Background: Autism spectrum disorder (ASD) is characterized by atypical behaviors in social environments and in reaction to changing events. While this dyad of symptoms is at the core of the pathology along with atypical sensory behaviors, most studies have investigated only one dimension. A focus on the sameness dimension has shown that intolerance to change is related to an atypical pre-attentional detection of irregularity. In the present study, we addressed the same process in response to emotional change in order to evaluate the interplay between alterations of change detection and socio-emotional processing in children and adults with autism.
Methods: Brain responses to neutral and emotional prosodic deviancies (mismatch negativity (MMN) and P3a, reflecting change detection and orientation of attention toward change, respectively) were recorded in children and adults with autism and in controls. Comparison of neutral and emotional conditions allowed distinguishing between general deviancy and emotional deviancy effects. Moreover, brain responses to the same neutral and emotional stimuli were recorded when they were not deviants to evaluate the sensory processing of these vocal stimuli.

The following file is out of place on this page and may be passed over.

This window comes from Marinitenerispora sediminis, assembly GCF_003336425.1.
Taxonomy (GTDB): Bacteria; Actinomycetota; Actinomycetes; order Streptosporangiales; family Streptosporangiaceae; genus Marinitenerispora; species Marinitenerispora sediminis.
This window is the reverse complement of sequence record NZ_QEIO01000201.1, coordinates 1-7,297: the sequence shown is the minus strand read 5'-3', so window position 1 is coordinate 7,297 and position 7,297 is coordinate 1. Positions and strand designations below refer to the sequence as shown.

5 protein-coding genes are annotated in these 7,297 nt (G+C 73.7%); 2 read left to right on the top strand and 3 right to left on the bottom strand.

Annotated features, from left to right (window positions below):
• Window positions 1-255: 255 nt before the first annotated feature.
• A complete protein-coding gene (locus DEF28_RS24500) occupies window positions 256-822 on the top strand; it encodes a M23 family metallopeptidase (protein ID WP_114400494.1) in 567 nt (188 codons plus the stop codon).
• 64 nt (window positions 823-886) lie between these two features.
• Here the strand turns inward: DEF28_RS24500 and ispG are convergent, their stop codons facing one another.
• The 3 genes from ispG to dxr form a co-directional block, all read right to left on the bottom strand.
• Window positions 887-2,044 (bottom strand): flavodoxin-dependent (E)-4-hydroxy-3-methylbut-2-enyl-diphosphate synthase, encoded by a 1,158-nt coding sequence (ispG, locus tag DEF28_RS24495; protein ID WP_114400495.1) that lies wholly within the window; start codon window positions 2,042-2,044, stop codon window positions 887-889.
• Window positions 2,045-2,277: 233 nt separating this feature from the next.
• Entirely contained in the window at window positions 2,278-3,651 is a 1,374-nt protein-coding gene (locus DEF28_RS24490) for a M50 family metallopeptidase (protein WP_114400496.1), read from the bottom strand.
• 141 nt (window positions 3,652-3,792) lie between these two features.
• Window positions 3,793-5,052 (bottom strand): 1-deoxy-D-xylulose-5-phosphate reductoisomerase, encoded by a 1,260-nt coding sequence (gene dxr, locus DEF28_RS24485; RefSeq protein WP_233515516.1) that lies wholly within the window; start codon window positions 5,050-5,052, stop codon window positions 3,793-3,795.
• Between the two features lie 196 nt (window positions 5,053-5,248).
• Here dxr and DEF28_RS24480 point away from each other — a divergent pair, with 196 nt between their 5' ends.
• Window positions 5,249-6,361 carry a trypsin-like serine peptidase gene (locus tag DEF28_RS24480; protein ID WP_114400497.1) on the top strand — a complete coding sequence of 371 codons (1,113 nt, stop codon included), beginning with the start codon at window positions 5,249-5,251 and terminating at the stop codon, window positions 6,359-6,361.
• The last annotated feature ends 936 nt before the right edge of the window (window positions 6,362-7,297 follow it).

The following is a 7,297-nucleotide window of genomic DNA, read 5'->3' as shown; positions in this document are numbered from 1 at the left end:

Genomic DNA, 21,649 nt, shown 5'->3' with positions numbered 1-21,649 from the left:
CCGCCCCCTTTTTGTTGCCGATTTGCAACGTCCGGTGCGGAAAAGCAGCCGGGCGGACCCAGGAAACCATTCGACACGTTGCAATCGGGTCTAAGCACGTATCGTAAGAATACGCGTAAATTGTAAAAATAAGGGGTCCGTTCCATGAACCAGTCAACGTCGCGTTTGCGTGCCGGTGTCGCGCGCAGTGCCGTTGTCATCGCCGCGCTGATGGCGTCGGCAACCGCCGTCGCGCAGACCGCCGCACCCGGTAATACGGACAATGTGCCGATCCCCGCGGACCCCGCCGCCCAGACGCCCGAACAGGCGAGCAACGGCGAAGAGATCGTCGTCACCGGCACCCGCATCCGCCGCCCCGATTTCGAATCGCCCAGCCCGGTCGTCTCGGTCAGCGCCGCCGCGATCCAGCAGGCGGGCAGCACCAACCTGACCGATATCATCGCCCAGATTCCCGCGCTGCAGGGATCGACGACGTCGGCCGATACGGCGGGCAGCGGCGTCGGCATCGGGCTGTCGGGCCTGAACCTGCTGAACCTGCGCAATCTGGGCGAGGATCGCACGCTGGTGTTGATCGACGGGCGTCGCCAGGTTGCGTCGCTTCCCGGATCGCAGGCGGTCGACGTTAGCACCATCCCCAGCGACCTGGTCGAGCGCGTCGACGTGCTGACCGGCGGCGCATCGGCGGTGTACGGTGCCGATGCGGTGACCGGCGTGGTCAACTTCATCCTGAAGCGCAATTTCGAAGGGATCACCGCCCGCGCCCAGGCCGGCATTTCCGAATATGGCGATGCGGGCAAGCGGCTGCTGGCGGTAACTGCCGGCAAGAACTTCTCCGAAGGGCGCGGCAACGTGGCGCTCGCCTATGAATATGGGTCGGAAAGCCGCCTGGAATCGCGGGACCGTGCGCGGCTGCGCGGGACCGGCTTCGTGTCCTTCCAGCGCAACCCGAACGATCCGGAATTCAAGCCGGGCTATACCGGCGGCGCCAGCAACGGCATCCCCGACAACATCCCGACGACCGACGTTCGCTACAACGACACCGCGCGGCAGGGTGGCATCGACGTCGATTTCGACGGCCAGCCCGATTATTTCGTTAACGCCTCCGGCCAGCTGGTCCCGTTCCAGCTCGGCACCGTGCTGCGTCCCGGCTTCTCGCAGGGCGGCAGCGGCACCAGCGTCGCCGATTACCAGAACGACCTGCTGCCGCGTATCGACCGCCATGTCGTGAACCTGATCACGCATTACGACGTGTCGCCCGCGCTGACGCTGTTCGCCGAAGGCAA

Results: In controls, change detection was modulated by prosody: in children, this was characterized by a lateralization of emotional MMN to the right hemisphere, and in adults, by an earlier MMN for emotional deviancy than for neutral deviancy. In ASD, an overall atypical change detection was observed with an earlier MMN and a larger P3a compared to controls suggesting an unusual pre-attentional orientation toward any changes in the auditory environment. Moreover, in children with autism, deviancy detection depicted reduced MMN amplitude. In addition in children with autism, contrary to adults with autism, no modulation of the MMN by prosody was present and sensory processing of both neutral and emotional vocal stimuli appeared atypical.
Conclusions: Overall, change detection remains altered in people with autism. However, differences between children and adults with ASD evidence a trend toward normalization of vocal processing and of the automatic detection of emotion deviancy with age.
Keywords: Adults; Autism spectrum disorder; Change detection; Children; EEG; Emotion; Mismatch negativity (MMN); Prosody.